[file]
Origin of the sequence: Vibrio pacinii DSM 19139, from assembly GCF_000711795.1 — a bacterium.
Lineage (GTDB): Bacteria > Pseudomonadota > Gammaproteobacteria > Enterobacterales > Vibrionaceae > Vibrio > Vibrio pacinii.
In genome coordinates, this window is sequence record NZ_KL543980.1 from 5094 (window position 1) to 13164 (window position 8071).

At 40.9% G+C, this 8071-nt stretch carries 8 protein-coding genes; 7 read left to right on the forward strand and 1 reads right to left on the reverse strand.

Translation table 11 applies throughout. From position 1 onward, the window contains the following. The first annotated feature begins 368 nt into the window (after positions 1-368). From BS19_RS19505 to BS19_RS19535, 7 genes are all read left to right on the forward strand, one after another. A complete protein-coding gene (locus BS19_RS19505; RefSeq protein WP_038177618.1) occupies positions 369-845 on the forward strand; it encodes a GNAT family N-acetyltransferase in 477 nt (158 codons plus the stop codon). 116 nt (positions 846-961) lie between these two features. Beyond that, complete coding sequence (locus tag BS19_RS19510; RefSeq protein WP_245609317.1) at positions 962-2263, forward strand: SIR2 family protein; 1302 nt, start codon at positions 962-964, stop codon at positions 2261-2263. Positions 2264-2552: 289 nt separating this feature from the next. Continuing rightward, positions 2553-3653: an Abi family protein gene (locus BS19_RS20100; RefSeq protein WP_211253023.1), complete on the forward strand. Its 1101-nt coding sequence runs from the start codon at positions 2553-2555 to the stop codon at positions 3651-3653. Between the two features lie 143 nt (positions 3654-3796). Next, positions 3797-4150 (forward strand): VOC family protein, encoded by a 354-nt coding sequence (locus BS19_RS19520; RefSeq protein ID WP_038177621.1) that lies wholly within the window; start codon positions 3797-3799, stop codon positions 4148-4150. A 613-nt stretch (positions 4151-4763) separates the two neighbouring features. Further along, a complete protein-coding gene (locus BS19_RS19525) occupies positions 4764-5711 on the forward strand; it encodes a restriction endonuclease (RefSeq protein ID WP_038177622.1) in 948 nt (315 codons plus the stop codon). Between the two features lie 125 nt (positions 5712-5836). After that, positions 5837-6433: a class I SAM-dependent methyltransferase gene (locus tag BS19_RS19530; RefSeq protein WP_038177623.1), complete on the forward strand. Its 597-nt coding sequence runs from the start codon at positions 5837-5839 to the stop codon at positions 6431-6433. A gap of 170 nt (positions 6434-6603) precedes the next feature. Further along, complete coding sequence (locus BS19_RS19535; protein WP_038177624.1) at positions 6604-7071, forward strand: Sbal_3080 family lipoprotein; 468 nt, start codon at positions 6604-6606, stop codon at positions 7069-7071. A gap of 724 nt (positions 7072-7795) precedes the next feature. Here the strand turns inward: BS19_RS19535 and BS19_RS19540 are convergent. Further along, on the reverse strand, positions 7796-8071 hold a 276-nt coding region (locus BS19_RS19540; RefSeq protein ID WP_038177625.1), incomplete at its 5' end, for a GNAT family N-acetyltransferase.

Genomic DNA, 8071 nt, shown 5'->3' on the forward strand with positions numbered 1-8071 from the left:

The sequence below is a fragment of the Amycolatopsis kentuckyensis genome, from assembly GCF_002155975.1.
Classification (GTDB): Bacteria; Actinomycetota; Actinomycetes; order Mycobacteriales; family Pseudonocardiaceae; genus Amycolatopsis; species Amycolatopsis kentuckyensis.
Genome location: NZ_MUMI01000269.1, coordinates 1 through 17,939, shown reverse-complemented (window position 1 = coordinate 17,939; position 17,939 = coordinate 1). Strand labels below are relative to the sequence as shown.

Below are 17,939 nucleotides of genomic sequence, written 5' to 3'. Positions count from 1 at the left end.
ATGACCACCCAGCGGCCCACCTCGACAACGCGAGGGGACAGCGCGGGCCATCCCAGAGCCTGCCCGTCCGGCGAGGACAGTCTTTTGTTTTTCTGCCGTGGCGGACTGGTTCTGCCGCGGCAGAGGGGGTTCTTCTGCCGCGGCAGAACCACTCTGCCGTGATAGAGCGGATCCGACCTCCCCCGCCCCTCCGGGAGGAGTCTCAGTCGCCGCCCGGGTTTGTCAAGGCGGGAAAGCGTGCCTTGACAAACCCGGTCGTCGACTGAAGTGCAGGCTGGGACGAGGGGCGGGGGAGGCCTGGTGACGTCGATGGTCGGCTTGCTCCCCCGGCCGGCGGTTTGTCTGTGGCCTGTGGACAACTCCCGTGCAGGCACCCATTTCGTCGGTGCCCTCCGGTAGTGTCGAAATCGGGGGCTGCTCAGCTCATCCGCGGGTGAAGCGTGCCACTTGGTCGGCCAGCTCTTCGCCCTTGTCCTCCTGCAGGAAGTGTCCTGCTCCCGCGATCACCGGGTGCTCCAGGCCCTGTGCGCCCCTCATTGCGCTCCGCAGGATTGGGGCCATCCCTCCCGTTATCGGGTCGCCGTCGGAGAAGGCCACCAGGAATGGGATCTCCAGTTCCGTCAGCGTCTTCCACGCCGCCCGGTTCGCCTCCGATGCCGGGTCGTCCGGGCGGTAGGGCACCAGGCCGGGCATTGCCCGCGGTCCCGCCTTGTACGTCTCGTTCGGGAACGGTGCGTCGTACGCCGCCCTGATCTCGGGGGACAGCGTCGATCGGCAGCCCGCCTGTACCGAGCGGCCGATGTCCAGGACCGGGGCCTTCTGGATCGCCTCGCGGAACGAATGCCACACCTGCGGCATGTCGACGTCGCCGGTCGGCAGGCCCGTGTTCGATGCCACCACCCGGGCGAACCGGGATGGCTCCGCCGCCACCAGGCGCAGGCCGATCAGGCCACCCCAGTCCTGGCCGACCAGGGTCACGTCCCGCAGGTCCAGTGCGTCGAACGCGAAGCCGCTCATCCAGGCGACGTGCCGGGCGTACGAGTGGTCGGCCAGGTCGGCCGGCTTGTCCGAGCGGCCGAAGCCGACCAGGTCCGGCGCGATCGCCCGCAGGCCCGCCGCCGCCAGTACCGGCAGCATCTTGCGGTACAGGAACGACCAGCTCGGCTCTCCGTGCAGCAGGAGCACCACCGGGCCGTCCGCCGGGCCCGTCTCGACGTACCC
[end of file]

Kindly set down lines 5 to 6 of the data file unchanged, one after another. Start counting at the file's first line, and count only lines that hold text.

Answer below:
Translation table 11 applies throughout. From position 1 onward, the window contains the following. The first annotated feature begins 368 nt into the window (after positions 1-368). From BS19_RS19505 to BS19_RS19535, 7 genes are all read left to right on the forward strand, one after another. A complete protein-coding gene (locus BS19_RS19505; RefSeq protein WP_038177618.1) occupies positions 369-845 on the forward strand; it encodes a GNAT family N-acetyltransferase in 477 nt (158 codons plus the stop codon). 116 nt (positions 846-961) lie between these two features. Beyond that, complete coding sequence (locus tag BS19_RS19510; RefSeq protein WP_245609317.1) at positions 962-2263, forward strand: SIR2 family protein; 1302 nt, start codon at positions 962-964, stop codon at positions 2261-2263. Positions 2264-2552: 289 nt separating this feature from the next. Continuing rightward, positions 2553-3653: an Abi family protein gene (locus BS19_RS20100; RefSeq protein WP_211253023.1), complete on the forward strand. Its 1101-nt coding sequence runs from the start codon at positions 2553-2555 to the stop codon at positions 3651-3653. Between the two features lie 143 nt (positions 3654-3796). Next, positions 3797-4150 (forward strand): VOC family protein, encoded by a 354-nt coding sequence (locus BS19_RS19520; RefSeq protein ID WP_038177621.1) that lies wholly within the window; start codon positions 3797-3799, stop codon positions 4148-4150. A 613-nt stretch (positions 4151-4763) separates the two neighbouring features. Further along, a complete protein-coding gene (locus BS19_RS19525) occupies positions 4764-5711 on the forward strand; it encodes a restriction endonuclease (RefSeq protein ID WP_038177622.1) in 948 nt (315 codons plus the stop codon). Between the two features lie 125 nt (positions 5712-5836). After that, positions 5837-6433: a class I SAM-dependent methyltransferase gene (locus tag BS19_RS19530; RefSeq protein WP_038177623.1), complete on the forward strand. Its 597-nt coding sequence runs from the start codon at positions 5837-5839 to the stop codon at positions 6431-6433. A gap of 170 nt (positions 6434-6603) precedes the next feature. Further along, complete coding sequence (locus BS19_RS19535; protein WP_038177624.1) at positions 6604-7071, forward strand: Sbal_3080 family lipoprotein; 468 nt, start codon at positions 6604-6606, stop codon at positions 7069-7071. A gap of 724 nt (positions 7072-7795) precedes the next feature. Here the strand turns inward: BS19_RS19535 and BS19_RS19540 are convergent. Further along, on the reverse strand, positions 7796-8071 hold a 276-nt coding region (locus BS19_RS19540; RefSeq protein ID WP_038177625.1), incomplete at its 5' end, for a GNAT family N-acetyltransferase.

Genomic DNA, 8071 nt, shown 5'->3' on the forward strand with positions numbered 1-8071 from the left: